Tuesday, May 2, 2017
Information from the Coast Guard
In recent communication with the coast guard I inquired about getting some "Paddle Safe" stickers to share with folks who buy my book from me at different events.
In addition to graciously giving me some stickers they shared this with me, knowing I would find it interesting.
This was an email sent from the NOAA (National Oceanic and Atmospheric Administration) who is partnering with the National Weather Service. I have been given permission to share it to help spread the word. Please share it as well, to help spread the word about safety.
Just to let you know, in conjunction with the U.S. Coast Guard, the Gray and Caribou National Weather Service offices will begin issuing Beach Hazards Statements late next week under the header of Coastal Hazards Message (CFW, WHUS41 KGYX) for situations when significant numbers of boaters are expected on the coastal waters, along with the combination of relatively warm air temperatures and dangerously cold water temperatures. An example of a message is below. In particular, our focus is on paddlecraft that could easily overturn and immerse people in the cold water. In addition to the cold water temperatures, frontal passages, wind shifts, or any situation with increasing or gusty winds, are particularly of concern, as these situations increase the chances that small watercraft could overturn.
I should note that although the "Beach Hazards Statement" was designed for our coastal waters, the dangers are similar on inland lakes until the lake waters warm up.
The USCG has found that water temperatures 60 degrees or colder are especially dangerous, which is often the case along the coast of Maine and New Hampshire through at least early summer. Without thermal protection, a victim can quickly become helpless due to hypothermia. Boaters should always be aware of the dangers of cold water, particularly during the early part of the boating season when the air is deceptively warm but the water remains cold. According to the USCG, when the water temperature is below 50 the average person has 30 minutes or less before they lose use of their extremities and can survive only an additional 2 hours provided they are wearing a USCG-approved life jacket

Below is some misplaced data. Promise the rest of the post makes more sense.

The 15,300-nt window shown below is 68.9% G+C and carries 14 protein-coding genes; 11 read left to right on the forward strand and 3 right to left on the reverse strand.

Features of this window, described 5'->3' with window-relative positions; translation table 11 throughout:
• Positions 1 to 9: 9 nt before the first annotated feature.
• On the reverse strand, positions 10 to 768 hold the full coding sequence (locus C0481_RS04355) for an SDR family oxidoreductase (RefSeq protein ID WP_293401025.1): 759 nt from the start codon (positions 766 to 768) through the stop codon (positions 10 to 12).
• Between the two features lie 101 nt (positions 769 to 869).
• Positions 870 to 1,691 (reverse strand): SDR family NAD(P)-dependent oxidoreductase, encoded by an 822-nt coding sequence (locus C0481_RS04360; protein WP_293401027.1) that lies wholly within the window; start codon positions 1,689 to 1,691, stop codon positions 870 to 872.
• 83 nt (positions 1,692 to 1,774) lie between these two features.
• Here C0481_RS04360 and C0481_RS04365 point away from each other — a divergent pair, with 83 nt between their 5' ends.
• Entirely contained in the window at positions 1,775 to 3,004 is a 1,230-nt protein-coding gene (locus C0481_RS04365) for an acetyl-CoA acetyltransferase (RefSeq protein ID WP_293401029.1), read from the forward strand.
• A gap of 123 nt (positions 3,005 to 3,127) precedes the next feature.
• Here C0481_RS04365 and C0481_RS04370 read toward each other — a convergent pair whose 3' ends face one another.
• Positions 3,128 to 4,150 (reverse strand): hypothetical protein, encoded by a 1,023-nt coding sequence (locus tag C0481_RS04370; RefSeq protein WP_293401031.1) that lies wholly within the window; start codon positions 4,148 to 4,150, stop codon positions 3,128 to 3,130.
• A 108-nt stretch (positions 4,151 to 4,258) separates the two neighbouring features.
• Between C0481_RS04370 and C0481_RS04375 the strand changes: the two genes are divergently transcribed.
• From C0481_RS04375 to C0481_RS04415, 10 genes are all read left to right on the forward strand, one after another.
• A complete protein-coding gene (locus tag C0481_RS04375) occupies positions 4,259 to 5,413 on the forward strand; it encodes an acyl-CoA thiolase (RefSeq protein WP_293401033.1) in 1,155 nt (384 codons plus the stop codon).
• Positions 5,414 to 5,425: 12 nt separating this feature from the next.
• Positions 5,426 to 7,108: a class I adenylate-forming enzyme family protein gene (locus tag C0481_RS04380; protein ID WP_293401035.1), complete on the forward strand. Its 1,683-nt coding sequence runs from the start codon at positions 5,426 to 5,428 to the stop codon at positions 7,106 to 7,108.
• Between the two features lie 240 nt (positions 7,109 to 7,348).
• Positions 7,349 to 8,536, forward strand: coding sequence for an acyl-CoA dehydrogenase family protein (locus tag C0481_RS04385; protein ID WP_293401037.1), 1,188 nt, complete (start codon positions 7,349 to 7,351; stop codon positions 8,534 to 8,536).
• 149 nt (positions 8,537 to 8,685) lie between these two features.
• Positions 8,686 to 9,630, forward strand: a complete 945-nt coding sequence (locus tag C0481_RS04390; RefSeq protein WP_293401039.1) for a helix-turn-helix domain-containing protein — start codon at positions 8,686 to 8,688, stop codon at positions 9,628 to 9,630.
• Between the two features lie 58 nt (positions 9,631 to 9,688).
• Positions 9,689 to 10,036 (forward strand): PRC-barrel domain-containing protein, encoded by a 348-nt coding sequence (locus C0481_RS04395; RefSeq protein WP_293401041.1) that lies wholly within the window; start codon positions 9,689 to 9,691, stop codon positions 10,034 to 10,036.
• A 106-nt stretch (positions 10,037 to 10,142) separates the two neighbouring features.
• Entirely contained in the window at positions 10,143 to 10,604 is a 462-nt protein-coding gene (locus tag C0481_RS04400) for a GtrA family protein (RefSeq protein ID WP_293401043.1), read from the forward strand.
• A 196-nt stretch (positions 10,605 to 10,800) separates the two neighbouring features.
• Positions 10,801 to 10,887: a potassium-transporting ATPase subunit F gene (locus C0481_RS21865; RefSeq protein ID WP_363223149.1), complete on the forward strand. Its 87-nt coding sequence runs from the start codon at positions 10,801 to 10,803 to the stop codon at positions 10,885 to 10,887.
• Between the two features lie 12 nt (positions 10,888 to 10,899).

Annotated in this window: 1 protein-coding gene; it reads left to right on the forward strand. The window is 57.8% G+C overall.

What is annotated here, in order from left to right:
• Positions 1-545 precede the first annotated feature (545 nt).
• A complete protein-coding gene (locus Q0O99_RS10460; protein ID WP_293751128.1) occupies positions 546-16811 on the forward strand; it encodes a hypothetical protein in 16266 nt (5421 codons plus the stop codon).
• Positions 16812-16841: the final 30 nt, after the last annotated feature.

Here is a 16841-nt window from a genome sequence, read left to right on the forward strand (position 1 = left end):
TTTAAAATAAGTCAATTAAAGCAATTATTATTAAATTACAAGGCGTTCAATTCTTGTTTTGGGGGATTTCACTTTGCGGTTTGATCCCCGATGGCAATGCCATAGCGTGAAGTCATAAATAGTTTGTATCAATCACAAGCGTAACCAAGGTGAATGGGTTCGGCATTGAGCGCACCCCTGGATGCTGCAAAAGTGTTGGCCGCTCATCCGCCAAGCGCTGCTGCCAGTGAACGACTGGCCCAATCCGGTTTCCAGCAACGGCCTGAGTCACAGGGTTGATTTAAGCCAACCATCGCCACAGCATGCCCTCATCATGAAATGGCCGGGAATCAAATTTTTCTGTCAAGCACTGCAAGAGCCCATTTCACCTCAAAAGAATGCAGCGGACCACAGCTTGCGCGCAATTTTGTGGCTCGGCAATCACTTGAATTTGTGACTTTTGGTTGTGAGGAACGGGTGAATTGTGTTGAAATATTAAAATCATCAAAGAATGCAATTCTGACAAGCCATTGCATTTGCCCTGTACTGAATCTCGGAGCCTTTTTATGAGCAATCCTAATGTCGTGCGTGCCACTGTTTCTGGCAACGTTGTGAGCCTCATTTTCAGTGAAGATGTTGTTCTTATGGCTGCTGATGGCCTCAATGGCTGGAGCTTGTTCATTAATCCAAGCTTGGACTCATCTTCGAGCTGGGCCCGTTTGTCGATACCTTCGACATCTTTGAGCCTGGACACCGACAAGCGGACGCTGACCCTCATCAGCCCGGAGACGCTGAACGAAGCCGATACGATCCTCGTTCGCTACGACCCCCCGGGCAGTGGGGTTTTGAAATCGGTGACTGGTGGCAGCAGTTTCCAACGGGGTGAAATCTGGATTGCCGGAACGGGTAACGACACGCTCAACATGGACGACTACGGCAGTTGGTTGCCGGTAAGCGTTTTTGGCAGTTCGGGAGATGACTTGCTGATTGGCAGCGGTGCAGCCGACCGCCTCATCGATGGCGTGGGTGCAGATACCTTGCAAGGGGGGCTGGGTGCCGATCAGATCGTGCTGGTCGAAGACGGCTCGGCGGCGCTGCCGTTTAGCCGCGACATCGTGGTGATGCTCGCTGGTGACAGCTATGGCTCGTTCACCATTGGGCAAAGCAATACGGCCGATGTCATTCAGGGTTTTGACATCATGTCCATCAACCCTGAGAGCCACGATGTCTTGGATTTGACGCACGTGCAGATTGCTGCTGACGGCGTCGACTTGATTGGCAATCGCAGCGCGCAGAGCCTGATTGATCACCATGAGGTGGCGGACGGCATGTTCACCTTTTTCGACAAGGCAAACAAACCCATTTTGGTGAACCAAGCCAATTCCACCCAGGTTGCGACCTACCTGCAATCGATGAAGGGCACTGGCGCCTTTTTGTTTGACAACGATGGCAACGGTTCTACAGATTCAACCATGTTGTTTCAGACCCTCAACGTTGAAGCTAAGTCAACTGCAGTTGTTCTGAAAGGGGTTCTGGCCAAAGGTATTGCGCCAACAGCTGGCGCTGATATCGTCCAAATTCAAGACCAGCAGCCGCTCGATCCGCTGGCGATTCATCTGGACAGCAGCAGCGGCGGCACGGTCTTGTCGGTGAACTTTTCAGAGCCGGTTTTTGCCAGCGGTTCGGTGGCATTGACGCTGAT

We would appreciate your help in alerting the public to this often underestimated danger. Although this program does not start until late next week, the warm temperatures and cold water this weekend will lead to potentially dangerous conditions."
URGENT - IMMEDIATE BROADCAST REQUESTED
Coastal Hazard Message
National Weather Service Gray ME
708 AM EDT Fri Apr 28 2017
Coastal York-Coastal Cumberland-Sagadahoc-Lincoln-Knox-
Coastal Waldo-Coastal Rockingham-
708 AM EDT Fri Apr 28 2017
...BEACH HAZARDS STATEMENT IN EFFECT FROM SATURDAY MORNING
THROUGH SATURDAY EVENING...
The National Weather Service in Gray has issued a Beach Hazards
Statement...which is in effect from Saturday morning through
* Location...The beaches of and coastal waters off Rockingham
County in New Hampshire and York, Cumberland, Sagadahoc,
Lincoln, Knox, and Waldo Counties in Maine.
* Beach Hazard...The warm air temperatures in the upper 60s to
mid 70s may cause people to underestimate the dangers of the
cold water temperatures which are currently only in the low to
* Winds...Light southwest winds early in the day will increase
during the afternoon as a cold front approaches from the west.
Winds will shift to the northwest across western areas late in
the day and become gusty.
* Impacts...The cold water temperatures can quickly cause
hypothermia to anyone immersed in the water. Anyone on boats
or paddlecraft should use extreme caution to avoid this
A Beach Hazards Statement is issued on days when a significant
number of boats and paddlecraft are expected to be out on the
water and when warm air temperatures may cause people to
underestimate the dangers of the cold water. Paddle smart from
the start. Always wear your lifejacket.
Just last year, the United States Coast Guard Sector Northern New
England responded to 80 cold water incidents along the Maine and
New Hampshire shoreline.
According to the USCG, without a lifejacket, a victim suddenly
immersed in cold water may involuntarily inhale while under water
and drown without coming back to the surface. This can only be
prevented by wearing a lifejacket at all times while boating on
the cold water.
Thank you to the Coast Guard for reminding us all to be safe and for all of your efforts!!